Surprising facts about the freelance economy, and how to get started.
An interesting article on how the American workplace is evolving. With a move away from ‘normal’ workplaces what kind of challenges do workers face and what benefits are there? Well the answers aren’t so easy. I have been a freelancer for around five years and this last 18-months has really been my breakthrough but with supply and demand shifting how can I, and therefore you, stay in the game?
Check out the article below and head over to their site for some great tips.
The majority of the U.S. workforce will be freelancers by 2027. That mind-blowing prediction comes from the new Freelancing in America: 2017 report, conducted by the Edelman Intelligence research firm and commissioned by the Upwork freelancing platform and Freelancers Union.
Odds are, you’ll want to know how to become a freelancer, either full-time or part-time and either as a side gig while you’re holding down a full-time job or as a way of earning income in retirement. I’ll offer three suggestions in a minute.
The Freelancing in America: 2017 study surveyed 6,000 U.S. workers (freelancers and non-freelancers) to analyze the growing freelance economy and the role it plays in the future of work.
Of course, no survey can predict exactly how many people will be working on a temporary, contract or project basis 10 years from now. And even determining how many people freelance today is tough; statistics on the freelance economy are notoriously elusive. But this report’s findings leave little doubt that we are rapidly barreling toward a freelance-based workplace — and the sooner you prepare for that shift, the better.
A few fascinating findings from Freelancing in America 2017:
- The U.S. freelance workforce has grown three times faster than the overall U.S. workforce since 2014. Currently, 36% of the workforce is freelancing.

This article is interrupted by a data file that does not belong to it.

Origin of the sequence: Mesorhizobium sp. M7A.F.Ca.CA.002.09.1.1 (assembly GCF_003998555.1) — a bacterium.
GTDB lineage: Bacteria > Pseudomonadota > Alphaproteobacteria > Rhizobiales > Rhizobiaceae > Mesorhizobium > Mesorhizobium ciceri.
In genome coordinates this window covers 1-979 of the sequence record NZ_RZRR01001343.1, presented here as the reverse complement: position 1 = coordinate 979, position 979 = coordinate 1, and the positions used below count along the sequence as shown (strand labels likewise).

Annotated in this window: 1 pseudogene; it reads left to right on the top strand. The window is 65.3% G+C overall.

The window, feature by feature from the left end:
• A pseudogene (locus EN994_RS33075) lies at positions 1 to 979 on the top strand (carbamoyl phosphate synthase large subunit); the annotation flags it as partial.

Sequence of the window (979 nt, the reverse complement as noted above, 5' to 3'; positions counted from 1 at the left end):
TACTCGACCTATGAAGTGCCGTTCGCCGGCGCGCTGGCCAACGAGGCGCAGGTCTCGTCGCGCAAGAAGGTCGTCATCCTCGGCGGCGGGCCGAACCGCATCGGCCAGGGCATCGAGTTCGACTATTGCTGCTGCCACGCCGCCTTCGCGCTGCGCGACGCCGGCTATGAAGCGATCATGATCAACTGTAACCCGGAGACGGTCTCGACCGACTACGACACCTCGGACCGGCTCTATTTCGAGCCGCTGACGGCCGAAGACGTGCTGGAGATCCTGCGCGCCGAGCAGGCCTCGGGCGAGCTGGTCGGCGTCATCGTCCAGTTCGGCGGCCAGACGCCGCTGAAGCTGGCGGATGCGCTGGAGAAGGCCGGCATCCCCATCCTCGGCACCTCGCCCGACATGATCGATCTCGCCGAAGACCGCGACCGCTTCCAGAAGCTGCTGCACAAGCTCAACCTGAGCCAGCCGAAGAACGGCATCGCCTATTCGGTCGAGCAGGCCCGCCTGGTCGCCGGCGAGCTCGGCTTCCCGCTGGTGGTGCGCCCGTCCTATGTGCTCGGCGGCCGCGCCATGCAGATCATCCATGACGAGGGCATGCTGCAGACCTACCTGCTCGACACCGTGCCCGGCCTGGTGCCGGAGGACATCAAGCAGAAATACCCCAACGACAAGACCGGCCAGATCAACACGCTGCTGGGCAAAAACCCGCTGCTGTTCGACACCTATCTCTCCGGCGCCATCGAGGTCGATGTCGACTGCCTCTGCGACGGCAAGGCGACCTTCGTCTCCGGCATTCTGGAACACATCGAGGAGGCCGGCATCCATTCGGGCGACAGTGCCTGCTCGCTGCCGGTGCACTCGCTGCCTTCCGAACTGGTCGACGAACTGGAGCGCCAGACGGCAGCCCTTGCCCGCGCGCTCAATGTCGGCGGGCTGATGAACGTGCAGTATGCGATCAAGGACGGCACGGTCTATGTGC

- Although freelancers skew younger, many in their 50s and 60s are freelancing, too. About half of freelancers are millennials; roughly 28% of workers in their 50s and 60s are.
- More freelancers are doing it full-time these days, not as a way to supplement their income.Over the last three years, the number of full-time freelancers increased by 12 percentage points, to 29%, while the percentage of moonlighters and part-time freelancers fell. And 63% of freelancers started freelancing more out of choice than necessity (that’s up 10 points since 2014).
- Freelancers are doing well financially. Nearly 2/3 of freelancers surveyed said they now make more than they did when they had an employer. That’s up 10 percentage points since 2014. Of those who earn more now than before, 75% said that happened within the first year of freelancing. The survey found that 36% of freelancers now earn $75,000 or more. Notably, half of freelancers claim they wouldn’t even consider a traditional job, no matter how much money was offered.
- Technology is making it easier to find freelance work online. Nearly 3/4 of the freelancers surveyed said they found work online this past year, up 5 points from the year prior. In short: As technology has improved and companies continue to outsource work, freelancing is becoming a more acceptable, enjoyable and desirable way to work.
This doesn’t mean freelancing is a perfect work solution, though. The triple whammy of unpredictable work assignments, fluctuating cash flow and the challenge of securing and paying for health insurance is still a major obstacle for many freelancers (although most freelancers surveyed believe the Affordable Care Act has helped them and prefer Congress keep it). Worth noting: 63% of full-time freelancers dip into their savings at least once a month; just 20% of full-time non-freelancers do. This article is reprinted without permission from NextAvenue.org .